An illustration of an extinct marine invertebrate related to modern echinoderms. It has an asymmetrical flat round "body" with two appendages: a short starfish-like "arm" and a longer stalk-like "tail".

Syringocrinus paradoxicus from the Upper Ordovician of North America (~450 mya). Measuring up to around 6cm long (2.3″), it was part of an extinct group of marine animals known as solutes – characterized by irregularly-shaped bodies covered in calcite armor plates, the structure of which suggest they were echinoderms despite their complete lack of any proper symmetry.

It had two appendages, one a short “arm” that was probably used for feeding on food particles suspended in the water, and the other forming a longer stalk-like “tail” that may have served to propel it along the seafloor.

Solutes were once thought to be closely related to the equally weird-looking stylophorans, but some versions of the echinoderm family tree place them much further apart, suggesting their superficial similarities may have been due to convergent evolution instead.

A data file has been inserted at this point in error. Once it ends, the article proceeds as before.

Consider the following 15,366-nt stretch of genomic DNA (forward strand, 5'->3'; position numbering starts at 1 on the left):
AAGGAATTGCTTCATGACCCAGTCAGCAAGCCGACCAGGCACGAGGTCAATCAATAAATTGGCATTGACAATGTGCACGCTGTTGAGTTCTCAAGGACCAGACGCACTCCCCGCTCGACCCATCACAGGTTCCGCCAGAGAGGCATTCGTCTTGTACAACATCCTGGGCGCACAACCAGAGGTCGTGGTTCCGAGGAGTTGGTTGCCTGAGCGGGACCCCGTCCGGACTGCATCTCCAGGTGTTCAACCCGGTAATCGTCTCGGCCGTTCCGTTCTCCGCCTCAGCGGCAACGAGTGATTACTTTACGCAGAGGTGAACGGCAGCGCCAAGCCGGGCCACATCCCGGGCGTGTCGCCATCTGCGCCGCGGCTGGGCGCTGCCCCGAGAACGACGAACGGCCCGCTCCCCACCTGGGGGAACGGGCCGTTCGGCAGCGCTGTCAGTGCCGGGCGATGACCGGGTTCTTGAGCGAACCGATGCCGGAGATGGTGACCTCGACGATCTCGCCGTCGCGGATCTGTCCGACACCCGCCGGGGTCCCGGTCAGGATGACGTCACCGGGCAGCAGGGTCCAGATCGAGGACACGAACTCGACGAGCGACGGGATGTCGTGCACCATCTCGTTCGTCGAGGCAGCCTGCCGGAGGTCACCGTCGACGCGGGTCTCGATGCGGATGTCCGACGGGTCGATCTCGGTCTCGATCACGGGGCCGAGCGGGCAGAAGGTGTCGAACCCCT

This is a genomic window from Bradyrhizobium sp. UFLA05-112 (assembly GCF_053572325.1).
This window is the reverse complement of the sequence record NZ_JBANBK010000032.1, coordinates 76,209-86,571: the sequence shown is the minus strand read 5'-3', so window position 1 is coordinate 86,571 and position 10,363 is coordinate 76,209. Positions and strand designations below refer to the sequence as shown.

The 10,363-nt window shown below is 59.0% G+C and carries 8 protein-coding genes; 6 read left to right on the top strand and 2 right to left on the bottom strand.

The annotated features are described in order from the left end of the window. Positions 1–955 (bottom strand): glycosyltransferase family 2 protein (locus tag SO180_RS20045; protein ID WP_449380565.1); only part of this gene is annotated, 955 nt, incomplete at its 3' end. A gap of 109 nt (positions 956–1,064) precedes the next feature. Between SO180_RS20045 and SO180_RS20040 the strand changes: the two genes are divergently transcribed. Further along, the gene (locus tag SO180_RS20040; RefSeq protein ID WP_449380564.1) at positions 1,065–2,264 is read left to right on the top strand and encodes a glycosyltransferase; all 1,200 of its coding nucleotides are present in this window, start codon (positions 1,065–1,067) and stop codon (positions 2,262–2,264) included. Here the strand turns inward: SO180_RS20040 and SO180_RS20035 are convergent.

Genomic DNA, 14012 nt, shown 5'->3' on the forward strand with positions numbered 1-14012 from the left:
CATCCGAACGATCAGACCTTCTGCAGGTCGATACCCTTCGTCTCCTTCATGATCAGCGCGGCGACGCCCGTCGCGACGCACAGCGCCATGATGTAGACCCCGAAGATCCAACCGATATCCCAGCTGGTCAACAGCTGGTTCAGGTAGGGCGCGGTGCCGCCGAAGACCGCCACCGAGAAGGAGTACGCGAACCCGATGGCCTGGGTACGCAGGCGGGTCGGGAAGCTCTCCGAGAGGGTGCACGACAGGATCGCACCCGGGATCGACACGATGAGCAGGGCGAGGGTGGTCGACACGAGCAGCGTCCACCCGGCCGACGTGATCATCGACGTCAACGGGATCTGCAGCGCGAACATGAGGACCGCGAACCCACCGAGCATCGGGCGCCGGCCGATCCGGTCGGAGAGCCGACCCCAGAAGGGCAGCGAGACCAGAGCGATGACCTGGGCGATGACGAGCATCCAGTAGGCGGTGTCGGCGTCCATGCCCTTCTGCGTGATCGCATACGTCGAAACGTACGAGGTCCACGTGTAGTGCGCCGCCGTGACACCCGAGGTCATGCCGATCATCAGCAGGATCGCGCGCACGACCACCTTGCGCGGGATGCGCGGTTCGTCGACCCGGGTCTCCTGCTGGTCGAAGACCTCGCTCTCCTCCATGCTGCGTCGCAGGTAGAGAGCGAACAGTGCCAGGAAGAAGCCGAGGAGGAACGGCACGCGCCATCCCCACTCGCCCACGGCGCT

One thought on “Syringocrinus”

  1. Slab of Syringocrinus paradoxicus carpoids found. On april 1st 2024 a slab covered in carpoid specimens and parts was fortuitously discovered while obtaining a specimen sample from the Verulam formation in Ontario Canada. Great preservation. The 1st specimen recovered on site upon arrival. I have read of Ordovician carpoids being Ghost lineages and Lazarus taxon. Just how rare are these anyway? Do they have a monetary value? I have every reason to believe that there is more material on the location.

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